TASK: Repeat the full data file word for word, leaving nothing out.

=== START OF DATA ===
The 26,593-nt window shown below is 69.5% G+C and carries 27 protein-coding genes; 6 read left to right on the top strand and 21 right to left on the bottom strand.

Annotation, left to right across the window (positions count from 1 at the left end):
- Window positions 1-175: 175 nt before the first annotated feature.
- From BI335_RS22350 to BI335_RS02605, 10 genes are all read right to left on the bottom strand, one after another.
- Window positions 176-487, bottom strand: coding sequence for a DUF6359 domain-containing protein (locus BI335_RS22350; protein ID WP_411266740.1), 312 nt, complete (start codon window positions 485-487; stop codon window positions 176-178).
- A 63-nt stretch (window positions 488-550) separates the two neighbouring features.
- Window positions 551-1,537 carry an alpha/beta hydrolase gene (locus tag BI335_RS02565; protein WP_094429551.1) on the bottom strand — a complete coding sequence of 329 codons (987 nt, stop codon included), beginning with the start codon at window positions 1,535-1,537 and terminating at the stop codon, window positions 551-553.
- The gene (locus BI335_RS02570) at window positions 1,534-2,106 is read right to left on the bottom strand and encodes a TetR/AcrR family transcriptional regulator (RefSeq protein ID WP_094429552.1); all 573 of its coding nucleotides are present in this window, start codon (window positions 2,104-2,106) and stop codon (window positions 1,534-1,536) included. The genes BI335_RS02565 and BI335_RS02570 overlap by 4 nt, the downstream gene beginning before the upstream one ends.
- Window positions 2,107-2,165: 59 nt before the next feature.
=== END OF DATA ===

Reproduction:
The 26,593-nt window shown below is 69.5% G+C and carries 27 protein-coding genes; 6 read left to right on the top strand and 21 right to left on the bottom strand.

Annotation, left to right across the window (positions count from 1 at the left end):
- Window positions 1-175: 175 nt before the first annotated feature.
- From BI335_RS22350 to BI335_RS02605, 10 genes are all read right to left on the bottom strand, one after another.
- Window positions 176-487, bottom strand: coding sequence for a DUF6359 domain-containing protein (locus BI335_RS22350; protein ID WP_411266740.1), 312 nt, complete (start codon window positions 485-487; stop codon window positions 176-178).
- A 63-nt stretch (window positions 488-550) separates the two neighbouring features.
- Window positions 551-1,537 carry an alpha/beta hydrolase gene (locus tag BI335_RS02565; protein WP_094429551.1) on the bottom strand — a complete coding sequence of 329 codons (987 nt, stop codon included), beginning with the start codon at window positions 1,535-1,537 and terminating at the stop codon, window positions 551-553.
- The gene (locus BI335_RS02570) at window positions 1,534-2,106 is read right to left on the bottom strand and encodes a TetR/AcrR family transcriptional regulator (RefSeq protein ID WP_094429552.1); all 573 of its coding nucleotides are present in this window, start codon (window positions 2,104-2,106) and stop codon (window positions 1,534-1,536) included. The genes BI335_RS02565 and BI335_RS02570 overlap by 4 nt, the downstream gene beginning before the upstream one ends.
- Window positions 2,107-2,165: 59 nt before the next feature.